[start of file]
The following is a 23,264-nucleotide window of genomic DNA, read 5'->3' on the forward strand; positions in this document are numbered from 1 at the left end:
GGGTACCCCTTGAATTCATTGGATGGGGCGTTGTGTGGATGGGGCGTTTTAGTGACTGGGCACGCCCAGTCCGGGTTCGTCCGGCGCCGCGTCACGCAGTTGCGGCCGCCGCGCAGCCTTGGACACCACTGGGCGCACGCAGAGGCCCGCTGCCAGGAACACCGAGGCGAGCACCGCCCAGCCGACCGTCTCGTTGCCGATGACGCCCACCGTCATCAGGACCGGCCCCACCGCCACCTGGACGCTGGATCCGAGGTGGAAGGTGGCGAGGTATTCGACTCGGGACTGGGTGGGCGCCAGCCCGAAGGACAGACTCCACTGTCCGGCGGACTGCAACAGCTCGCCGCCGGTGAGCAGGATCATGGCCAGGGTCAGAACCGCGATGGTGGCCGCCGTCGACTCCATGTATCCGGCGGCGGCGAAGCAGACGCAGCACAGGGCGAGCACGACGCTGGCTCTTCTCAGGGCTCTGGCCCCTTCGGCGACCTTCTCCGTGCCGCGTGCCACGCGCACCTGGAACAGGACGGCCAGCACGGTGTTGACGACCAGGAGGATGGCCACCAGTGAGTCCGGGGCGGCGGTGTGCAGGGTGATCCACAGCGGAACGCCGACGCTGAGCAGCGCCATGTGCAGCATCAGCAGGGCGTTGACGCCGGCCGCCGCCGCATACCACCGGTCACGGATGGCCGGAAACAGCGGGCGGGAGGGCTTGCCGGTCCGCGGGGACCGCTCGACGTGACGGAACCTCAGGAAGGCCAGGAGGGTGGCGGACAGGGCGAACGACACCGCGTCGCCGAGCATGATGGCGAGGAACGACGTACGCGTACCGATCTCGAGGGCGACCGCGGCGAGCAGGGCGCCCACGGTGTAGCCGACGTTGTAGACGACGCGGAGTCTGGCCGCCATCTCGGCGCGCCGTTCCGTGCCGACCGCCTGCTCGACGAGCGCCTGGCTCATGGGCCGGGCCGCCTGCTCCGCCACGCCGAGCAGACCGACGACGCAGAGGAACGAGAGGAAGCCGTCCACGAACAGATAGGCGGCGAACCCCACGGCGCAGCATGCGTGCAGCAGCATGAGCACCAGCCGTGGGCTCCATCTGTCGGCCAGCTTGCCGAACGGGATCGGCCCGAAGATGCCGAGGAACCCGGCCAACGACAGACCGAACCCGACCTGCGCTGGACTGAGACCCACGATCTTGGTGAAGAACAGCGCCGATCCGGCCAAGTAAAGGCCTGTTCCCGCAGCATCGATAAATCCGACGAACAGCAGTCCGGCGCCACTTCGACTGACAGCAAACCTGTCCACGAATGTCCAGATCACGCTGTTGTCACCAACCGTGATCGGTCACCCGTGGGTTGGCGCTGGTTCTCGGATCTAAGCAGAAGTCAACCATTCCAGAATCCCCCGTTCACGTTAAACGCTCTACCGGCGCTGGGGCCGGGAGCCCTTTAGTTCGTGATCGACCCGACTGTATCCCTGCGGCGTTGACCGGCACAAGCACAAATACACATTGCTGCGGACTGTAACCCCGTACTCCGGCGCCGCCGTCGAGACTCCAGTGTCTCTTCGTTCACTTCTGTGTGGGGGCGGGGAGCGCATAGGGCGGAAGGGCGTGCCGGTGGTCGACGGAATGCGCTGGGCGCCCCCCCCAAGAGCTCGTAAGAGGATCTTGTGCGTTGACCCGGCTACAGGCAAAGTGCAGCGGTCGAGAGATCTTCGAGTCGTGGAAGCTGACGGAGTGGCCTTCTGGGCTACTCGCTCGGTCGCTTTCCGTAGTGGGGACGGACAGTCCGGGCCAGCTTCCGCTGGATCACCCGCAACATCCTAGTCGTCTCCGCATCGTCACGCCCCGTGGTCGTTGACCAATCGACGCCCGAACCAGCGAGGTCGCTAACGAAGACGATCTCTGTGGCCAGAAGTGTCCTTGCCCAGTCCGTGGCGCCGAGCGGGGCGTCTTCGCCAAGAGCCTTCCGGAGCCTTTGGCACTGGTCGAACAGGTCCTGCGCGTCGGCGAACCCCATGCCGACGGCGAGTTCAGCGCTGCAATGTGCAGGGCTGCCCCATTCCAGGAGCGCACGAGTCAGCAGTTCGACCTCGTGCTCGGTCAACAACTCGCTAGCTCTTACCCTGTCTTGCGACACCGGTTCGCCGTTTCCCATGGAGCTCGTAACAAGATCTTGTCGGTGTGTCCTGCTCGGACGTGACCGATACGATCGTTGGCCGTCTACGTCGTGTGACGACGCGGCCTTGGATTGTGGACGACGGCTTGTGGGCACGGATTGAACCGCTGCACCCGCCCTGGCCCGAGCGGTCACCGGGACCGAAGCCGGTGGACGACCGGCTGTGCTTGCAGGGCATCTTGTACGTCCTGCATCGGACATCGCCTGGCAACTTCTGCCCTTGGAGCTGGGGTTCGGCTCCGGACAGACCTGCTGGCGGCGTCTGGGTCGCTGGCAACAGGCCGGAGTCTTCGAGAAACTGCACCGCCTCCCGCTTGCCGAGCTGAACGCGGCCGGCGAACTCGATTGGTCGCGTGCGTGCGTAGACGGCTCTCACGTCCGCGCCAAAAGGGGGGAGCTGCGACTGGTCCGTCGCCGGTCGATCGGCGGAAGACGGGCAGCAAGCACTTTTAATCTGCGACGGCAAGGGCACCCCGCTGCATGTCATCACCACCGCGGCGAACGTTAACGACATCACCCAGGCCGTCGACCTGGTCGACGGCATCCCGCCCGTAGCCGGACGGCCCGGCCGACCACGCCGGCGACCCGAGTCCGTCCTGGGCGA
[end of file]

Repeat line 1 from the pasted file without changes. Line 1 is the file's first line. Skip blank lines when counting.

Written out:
The following is a 23,264-nucleotide window of genomic DNA, read 5'->3' on the forward strand; positions in this document are numbered from 1 at the left end: